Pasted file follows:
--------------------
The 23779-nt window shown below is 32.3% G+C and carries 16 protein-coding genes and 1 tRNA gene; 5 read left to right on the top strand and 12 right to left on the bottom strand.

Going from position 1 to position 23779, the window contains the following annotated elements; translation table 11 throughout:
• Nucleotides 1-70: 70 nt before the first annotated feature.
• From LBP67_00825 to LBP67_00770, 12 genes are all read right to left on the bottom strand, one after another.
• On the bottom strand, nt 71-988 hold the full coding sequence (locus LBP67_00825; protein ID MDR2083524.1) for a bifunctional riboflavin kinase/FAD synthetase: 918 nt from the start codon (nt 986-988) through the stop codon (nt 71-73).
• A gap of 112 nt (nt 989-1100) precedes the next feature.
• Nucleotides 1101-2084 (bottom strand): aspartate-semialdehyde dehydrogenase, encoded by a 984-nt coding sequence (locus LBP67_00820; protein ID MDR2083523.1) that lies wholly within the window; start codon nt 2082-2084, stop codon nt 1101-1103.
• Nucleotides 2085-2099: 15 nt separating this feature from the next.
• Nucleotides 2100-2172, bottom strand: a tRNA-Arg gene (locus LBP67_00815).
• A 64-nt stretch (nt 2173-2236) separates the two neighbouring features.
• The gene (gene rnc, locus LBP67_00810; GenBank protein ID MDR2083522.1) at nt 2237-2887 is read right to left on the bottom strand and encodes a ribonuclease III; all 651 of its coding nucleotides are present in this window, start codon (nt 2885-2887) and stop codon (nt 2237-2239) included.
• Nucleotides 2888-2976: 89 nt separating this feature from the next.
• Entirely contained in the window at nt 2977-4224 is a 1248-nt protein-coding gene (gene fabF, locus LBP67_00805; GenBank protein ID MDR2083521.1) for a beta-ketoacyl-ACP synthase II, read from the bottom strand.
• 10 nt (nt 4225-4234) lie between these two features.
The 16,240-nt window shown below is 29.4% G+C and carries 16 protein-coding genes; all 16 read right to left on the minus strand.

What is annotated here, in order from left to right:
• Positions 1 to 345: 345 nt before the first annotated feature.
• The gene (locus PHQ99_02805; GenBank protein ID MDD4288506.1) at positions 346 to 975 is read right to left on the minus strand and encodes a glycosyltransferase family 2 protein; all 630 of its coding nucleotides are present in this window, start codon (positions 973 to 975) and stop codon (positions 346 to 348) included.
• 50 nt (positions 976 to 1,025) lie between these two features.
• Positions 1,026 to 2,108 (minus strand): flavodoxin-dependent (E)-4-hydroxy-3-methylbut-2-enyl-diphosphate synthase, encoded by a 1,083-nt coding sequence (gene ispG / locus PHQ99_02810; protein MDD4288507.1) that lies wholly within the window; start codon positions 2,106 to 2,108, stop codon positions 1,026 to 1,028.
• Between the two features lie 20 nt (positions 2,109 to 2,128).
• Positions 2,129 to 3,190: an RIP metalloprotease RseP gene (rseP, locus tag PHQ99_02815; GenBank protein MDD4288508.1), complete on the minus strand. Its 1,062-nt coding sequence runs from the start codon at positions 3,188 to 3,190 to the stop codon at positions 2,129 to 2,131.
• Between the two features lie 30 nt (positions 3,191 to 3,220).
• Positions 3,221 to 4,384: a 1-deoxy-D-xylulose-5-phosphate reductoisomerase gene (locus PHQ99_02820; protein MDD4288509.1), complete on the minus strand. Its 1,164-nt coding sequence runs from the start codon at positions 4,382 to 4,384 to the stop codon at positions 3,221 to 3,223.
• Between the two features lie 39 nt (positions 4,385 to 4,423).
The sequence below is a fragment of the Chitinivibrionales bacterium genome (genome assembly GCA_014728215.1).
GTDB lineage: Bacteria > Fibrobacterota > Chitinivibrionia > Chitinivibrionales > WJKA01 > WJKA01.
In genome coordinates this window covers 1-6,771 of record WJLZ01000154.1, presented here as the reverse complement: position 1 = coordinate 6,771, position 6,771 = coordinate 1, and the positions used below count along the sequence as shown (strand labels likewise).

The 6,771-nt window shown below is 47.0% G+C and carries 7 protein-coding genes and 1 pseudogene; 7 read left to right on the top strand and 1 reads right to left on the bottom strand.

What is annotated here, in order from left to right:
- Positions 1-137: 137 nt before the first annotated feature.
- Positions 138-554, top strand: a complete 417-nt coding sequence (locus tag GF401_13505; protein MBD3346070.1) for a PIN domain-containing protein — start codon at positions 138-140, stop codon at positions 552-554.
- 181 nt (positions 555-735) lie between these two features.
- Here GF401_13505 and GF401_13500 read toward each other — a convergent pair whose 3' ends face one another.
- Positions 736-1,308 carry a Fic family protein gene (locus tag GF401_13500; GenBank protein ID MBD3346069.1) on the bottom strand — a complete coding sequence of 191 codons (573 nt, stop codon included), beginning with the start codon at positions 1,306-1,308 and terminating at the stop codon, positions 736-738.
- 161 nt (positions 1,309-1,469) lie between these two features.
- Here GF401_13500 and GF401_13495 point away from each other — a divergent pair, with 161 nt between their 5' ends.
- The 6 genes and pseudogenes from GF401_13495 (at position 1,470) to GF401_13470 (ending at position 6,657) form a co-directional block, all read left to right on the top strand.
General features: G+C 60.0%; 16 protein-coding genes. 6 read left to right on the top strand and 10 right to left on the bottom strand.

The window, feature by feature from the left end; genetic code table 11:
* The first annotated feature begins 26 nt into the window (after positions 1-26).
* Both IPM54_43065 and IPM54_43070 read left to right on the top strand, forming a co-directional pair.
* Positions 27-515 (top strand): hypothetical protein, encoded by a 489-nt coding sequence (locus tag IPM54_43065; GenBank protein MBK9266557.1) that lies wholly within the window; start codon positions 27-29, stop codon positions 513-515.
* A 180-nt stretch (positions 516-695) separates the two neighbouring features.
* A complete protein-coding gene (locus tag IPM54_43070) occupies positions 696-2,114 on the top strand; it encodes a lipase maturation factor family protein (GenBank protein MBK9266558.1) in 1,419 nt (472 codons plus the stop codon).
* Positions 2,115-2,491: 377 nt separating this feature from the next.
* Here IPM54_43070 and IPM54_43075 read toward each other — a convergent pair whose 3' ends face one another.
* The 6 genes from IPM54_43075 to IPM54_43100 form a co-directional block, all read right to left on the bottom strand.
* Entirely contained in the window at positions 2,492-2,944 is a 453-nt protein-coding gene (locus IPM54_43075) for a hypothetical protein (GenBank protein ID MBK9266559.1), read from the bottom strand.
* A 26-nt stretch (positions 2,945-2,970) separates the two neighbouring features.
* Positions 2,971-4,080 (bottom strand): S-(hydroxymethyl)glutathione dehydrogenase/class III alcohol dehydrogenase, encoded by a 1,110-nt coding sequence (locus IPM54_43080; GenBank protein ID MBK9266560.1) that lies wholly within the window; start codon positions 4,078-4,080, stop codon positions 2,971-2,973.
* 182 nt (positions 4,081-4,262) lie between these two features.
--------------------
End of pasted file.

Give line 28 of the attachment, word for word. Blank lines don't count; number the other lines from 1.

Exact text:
In genome coordinates this window covers 1-6,771 of record WJLZ01000154.1, presented here as the reverse complement: position 1 = coordinate 6,771, position 6,771 = coordinate 1, and the positions used below count along the sequence as shown (strand labels likewise).